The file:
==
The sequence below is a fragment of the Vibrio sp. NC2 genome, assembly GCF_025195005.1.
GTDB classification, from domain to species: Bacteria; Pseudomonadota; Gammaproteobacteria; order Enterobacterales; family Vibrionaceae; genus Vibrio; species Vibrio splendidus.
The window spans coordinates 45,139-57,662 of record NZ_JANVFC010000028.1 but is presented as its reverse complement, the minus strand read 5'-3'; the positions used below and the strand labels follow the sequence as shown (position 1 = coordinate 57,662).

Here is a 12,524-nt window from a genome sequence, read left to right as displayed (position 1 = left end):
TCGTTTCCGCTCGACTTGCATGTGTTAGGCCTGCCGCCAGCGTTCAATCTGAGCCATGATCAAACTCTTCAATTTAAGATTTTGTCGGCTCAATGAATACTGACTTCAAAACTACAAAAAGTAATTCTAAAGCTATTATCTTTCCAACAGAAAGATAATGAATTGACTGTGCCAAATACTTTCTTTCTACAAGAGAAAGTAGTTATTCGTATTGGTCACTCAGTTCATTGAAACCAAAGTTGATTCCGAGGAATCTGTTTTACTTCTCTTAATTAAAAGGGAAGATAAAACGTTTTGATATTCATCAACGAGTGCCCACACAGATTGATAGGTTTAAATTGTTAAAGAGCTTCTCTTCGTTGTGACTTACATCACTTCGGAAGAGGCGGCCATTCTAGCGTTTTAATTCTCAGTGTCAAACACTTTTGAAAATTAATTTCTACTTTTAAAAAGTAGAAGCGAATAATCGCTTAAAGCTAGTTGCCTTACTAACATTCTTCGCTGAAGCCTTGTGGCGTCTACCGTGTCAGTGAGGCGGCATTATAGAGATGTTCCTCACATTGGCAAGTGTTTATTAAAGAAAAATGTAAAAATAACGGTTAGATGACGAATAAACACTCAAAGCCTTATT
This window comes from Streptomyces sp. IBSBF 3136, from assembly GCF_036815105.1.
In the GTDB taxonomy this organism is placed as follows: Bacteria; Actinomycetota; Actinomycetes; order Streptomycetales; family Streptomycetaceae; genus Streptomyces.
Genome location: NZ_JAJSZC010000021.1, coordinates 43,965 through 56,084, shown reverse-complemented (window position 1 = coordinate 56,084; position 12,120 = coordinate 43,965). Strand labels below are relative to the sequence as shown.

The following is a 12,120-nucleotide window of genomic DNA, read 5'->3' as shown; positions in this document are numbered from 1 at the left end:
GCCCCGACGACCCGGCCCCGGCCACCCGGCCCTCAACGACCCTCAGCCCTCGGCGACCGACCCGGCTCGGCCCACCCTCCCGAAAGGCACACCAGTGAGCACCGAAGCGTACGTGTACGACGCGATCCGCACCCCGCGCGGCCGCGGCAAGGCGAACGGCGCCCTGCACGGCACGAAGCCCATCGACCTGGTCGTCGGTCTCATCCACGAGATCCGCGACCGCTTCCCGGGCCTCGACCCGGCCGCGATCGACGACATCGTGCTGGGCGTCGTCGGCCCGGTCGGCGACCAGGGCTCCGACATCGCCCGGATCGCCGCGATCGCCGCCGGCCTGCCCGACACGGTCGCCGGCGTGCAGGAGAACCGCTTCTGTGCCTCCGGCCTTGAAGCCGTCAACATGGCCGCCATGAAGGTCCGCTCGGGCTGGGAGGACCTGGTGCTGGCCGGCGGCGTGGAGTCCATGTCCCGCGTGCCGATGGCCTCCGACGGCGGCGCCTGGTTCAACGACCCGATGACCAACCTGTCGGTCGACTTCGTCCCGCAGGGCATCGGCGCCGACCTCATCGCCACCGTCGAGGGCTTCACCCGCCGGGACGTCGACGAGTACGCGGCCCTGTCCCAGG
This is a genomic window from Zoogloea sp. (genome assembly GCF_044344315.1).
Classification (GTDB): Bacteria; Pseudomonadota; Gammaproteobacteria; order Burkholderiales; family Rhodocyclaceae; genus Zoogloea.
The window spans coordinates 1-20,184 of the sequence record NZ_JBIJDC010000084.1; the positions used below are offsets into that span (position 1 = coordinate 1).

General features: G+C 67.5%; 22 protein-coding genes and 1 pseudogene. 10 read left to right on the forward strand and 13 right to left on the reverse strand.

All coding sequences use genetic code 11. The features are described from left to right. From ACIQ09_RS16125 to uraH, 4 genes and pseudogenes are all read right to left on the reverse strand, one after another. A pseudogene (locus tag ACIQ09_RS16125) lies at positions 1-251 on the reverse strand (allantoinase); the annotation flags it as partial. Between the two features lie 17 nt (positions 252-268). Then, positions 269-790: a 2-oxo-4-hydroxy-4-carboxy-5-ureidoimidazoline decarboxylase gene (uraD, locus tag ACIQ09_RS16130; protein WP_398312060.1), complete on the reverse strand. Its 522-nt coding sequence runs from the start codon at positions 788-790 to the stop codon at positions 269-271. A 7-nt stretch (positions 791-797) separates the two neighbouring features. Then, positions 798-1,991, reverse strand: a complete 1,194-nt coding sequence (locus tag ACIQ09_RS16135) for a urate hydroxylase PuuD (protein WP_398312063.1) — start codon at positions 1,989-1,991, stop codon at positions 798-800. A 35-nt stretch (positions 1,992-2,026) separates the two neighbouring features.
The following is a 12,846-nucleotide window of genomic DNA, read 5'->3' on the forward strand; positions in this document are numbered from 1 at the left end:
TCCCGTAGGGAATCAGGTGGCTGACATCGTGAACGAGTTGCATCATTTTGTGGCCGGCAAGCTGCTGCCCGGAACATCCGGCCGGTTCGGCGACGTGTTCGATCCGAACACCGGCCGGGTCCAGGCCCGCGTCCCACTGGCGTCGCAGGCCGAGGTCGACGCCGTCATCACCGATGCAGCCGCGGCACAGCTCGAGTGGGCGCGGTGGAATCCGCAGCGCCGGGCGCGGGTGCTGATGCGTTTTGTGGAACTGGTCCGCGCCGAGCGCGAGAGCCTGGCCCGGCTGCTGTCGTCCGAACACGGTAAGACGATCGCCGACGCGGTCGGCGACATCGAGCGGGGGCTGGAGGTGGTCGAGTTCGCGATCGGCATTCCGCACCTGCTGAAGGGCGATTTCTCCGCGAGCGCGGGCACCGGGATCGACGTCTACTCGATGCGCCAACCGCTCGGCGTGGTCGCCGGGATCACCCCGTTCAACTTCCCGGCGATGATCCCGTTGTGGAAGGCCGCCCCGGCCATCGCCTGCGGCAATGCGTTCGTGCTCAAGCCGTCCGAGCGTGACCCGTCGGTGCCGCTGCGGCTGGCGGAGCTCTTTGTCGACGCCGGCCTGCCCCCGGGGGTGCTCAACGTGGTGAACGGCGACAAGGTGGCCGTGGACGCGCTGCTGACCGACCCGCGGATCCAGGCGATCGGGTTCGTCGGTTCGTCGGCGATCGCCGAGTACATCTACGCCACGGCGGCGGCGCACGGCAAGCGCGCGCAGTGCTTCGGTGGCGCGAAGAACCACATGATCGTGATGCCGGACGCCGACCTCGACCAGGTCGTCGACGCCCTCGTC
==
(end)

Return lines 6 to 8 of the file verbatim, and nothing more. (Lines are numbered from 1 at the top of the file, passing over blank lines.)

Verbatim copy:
This window comes from Streptomyces sp. IBSBF 3136, from assembly GCF_036815105.1.
In the GTDB taxonomy this organism is placed as follows: Bacteria; Actinomycetota; Actinomycetes; order Streptomycetales; family Streptomycetaceae; genus Streptomyces.
Genome location: NZ_JAJSZC010000021.1, coordinates 43,965 through 56,084, shown reverse-complemented (window position 1 = coordinate 56,084; position 12,120 = coordinate 43,965). Strand labels below are relative to the sequence as shown.